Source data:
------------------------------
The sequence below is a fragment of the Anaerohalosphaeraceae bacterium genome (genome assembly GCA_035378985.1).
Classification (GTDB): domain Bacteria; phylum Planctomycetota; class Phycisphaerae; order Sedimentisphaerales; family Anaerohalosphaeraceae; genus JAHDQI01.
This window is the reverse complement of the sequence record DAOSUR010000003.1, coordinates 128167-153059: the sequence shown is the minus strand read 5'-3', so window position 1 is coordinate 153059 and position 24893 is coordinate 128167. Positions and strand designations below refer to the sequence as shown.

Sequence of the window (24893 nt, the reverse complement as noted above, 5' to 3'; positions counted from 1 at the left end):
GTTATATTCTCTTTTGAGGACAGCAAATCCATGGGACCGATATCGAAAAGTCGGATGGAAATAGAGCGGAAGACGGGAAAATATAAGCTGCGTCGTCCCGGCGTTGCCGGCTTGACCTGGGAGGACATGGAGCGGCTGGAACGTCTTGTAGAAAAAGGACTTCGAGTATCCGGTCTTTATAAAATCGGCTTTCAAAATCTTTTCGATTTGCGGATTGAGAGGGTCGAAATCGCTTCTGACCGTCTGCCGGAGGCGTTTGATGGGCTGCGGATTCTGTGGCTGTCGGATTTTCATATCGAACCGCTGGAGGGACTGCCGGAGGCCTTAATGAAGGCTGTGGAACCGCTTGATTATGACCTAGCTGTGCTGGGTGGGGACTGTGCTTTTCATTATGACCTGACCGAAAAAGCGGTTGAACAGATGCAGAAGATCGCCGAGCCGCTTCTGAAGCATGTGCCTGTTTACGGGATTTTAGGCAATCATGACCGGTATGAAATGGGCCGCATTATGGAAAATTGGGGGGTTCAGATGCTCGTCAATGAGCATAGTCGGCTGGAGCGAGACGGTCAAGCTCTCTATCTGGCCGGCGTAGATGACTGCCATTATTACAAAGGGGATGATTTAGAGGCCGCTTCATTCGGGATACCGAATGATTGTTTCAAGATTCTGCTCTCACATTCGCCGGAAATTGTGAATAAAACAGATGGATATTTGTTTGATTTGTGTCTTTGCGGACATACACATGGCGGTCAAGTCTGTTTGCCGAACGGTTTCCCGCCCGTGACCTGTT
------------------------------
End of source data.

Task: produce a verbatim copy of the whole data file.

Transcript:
The sequence below is a fragment of the Anaerohalosphaeraceae bacterium genome (genome assembly GCA_035378985.1).
Classification (GTDB): domain Bacteria; phylum Planctomycetota; class Phycisphaerae; order Sedimentisphaerales; family Anaerohalosphaeraceae; genus JAHDQI01.
This window is the reverse complement of the sequence record DAOSUR010000003.1, coordinates 128167-153059: the sequence shown is the minus strand read 5'-3', so window position 1 is coordinate 153059 and position 24893 is coordinate 128167. Positions and strand designations below refer to the sequence as shown.

Sequence of the window (24893 nt, the reverse complement as noted above, 5' to 3'; positions counted from 1 at the left end):
GTTATATTCTCTTTTGAGGACAGCAAATCCATGGGACCGATATCGAAAAGTCGGATGGAAATAGAGCGGAAGACGGGAAAATATAAGCTGCGTCGTCCCGGCGTTGCCGGCTTGACCTGGGAGGACATGGAGCGGCTGGAACGTCTTGTAGAAAAAGGACTTCGAGTATCCGGTCTTTATAAAATCGGCTTTCAAAATCTTTTCGATTTGCGGATTGAGAGGGTCGAAATCGCTTCTGACCGTCTGCCGGAGGCGTTTGATGGGCTGCGGATTCTGTGGCTGTCGGATTTTCATATCGAACCGCTGGAGGGACTGCCGGAGGCCTTAATGAAGGCTGTGGAACCGCTTGATTATGACCTAGCTGTGCTGGGTGGGGACTGTGCTTTTCATTATGACCTGACCGAAAAAGCGGTTGAACAGATGCAGAAGATCGCCGAGCCGCTTCTGAAGCATGTGCCTGTTTACGGGATTTTAGGCAATCATGACCGGTATGAAATGGGCCGCATTATGGAAAATTGGGGGGTTCAGATGCTCGTCAATGAGCATAGTCGGCTGGAGCGAGACGGTCAAGCTCTCTATCTGGCCGGCGTAGATGACTGCCATTATTACAAAGGGGATGATTTAGAGGCCGCTTCATTCGGGATACCGAATGATTGTTTCAAGATTCTGCTCTCACATTCGCCGGAAATTGTGAATAAAACAGATGGATATTTGTTTGATTTGTGTCTTTGCGGACATACACATGGCGGTCAAGTCTGTTTGCCGAACGGTTTCCCGCCCGTGACCTGTT